Human Trafficking Speech

What is human trafficking? - Human Trafficking Speech introduction?? Human trafficking is the movement of people by means such as force, fraud or deception, with the aim of exploiting them. It is modern day slavery. Did you know? 60-80,000 people are trafficked into the United States each year, of those 80, 000 80% of them are women. It is estimated in a study that women ages 18-24 and children as young as 10 both are the most common victims of human trafficking, for reason such as commercial sex or involuntary labour.

Traffickers usually target developing countries where opportunities are limited and often comprise of the most vulnerable in society, such as refugees, and other displaced persons. Victims are deceived and lured by coercive and manipulative tactics including deception, intimidation, threats, and debt bondages. Victims which have been misled and lured into the country are immediately sold as slaves, and women are often forced into sexual exploitation within strip clubs or pornographic production houses or brothels where they are expected to sleep with over 20 men a day unprotected.

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This is severely detrimental to both the physical and emotional state of victims as many are put through traumatic situations. Victims suffer from lack of food and water supplies, often malnourished and thus negatively affects their health. Furthermore horrid living conditions are also experienced and because of these inhumane conditions most victims of trafficking are traumatized by their experiences, which can lead to thoughts of suicide and depression.

In addition they develop a fear of being unsafe or unprotected and suffer from mental instability, especially women who are vulnerable to sexually transmitted infections such as HIV/AIDS, drug addictions and high risk abortions. The United States’ awareness of an increase in human trafficking and lack of protection for victims has led to the formation of many laws. This includes the ‘Trafficking victims protection act (2000)’ which seeks to protect victims of trafficking by the creation of a non-immigrant T-visa, which allows trafficked victims to stay in the U. S. It also increases funding and support for NGOS, shelters and health care providers, which enhances the promotion of awareness hence improving the effectiveness of this act. Furthermore the act created new provisions to prosecute traffickers, which increased enforceability through legal measures and in turn promotes effectiveness. In 2005, a South Korean businessman Kil Soo Lee former owner of an American Samoa garment factory lured 300 Vietnamese and Chinese to work in inhumane conditions, where the workers endured abuse and brutal punishment.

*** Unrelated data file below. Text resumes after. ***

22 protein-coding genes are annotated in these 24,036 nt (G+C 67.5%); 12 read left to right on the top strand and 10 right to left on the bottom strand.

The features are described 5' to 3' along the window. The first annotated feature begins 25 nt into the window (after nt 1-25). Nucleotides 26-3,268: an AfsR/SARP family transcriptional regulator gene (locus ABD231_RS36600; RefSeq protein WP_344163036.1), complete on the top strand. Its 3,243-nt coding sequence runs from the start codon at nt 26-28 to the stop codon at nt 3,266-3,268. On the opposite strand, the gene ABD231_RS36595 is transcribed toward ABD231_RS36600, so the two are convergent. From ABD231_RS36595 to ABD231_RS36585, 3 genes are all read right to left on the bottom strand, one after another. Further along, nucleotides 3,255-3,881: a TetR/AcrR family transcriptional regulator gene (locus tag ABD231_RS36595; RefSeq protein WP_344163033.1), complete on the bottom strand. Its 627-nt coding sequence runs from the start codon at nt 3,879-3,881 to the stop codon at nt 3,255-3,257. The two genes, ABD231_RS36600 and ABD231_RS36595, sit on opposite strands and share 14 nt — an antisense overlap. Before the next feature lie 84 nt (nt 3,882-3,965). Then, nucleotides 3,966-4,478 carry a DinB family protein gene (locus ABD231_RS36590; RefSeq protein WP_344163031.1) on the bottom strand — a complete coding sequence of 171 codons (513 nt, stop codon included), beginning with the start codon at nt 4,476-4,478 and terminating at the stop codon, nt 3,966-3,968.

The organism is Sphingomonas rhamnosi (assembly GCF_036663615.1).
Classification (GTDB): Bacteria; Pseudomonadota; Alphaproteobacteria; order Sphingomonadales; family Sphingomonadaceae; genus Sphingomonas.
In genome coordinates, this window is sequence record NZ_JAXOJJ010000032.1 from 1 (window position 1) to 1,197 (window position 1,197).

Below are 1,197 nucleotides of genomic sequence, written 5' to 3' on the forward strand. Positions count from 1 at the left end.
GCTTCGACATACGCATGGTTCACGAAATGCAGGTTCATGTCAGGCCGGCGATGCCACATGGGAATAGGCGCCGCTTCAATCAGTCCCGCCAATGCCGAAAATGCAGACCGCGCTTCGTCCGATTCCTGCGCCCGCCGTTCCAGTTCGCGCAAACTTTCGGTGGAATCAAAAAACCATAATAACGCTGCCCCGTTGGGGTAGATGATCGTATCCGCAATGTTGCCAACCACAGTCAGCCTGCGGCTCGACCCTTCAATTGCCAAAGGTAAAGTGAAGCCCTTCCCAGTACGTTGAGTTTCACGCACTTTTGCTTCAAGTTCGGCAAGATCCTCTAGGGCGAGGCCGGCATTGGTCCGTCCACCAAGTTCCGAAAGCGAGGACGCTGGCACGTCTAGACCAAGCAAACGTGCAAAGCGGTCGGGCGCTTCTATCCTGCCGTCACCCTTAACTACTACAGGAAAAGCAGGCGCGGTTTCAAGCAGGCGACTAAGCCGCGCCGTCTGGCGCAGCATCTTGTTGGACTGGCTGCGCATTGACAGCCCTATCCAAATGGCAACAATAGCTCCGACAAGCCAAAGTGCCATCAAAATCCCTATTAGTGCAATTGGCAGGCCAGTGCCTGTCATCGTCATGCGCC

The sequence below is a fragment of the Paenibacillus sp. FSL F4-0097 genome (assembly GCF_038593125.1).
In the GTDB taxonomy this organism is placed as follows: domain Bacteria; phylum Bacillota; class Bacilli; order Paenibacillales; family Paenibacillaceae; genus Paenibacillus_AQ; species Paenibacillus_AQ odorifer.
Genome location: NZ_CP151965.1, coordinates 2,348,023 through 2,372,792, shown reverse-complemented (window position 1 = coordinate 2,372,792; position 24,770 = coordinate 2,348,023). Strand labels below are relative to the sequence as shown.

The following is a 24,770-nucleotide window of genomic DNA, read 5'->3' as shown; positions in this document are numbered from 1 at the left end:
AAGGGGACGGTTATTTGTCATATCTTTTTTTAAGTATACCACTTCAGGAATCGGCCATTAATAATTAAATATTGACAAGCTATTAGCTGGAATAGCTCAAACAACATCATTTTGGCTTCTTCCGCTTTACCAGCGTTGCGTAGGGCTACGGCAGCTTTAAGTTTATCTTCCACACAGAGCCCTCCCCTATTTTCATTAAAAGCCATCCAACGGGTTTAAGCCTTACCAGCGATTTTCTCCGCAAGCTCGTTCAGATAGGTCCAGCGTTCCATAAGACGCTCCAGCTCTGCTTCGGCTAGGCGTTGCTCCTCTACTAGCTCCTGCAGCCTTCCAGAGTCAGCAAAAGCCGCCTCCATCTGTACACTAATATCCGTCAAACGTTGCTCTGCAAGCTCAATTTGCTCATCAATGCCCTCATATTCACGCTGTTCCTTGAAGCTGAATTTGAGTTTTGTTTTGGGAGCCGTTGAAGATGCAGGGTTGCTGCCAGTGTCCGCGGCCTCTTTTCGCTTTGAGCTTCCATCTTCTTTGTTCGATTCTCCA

Additionally, victims were used as “puppets” that were compelled into involuntary labour in appalling working conditions; this clearly violates the human rights as outlined in article 4 and 5 of the universal declaration of human rights. Although, this act has added to the provisions in prosecuting traffickers the extent to which this act has been effective in stemming the problem can yet be seen, and therefore this act can be considered ineffective.

Additionally , The Trafficking Victims prevention Reauthorization Act of 2005 was also formed which gave U. S court’s jurisdiction over federal employees and contractors who committed trafficking related offenses while working overseas. This act is effective as it reinforces various elements of rule of law including the notion that no one is above the law. Furthermore it can also be deemed as effective as it provides the U. S. ederal court with additional jurisdiction of the human trafficking, improving enforceability which then allows for more prosecutions to occur and therefore stem the issue. However, it can also be said that this piece of legislation is ineffective as human trafficking still occurs at a large scale, seen in the case of Kil soo where hundreds laboured for hours in inexcusable conditions. Moreover, through this act, it can be seen that the U. S. as made an attempt in reinforcing human rights as article 3 and 6 of the United Nations supplementary convention on the abolition of slavery is upheld. This act is successful in upholding human rights, and thus presents it as effective. To conclude, the U. S has made a fair attempt to the control of human trafficking to and from the U. S. Although current laws have been somewhat effective, it is paramount that the U. S. develop further laws directly focused on the issue of human trafficking which are both enforceable and resource efficient. Thank you.

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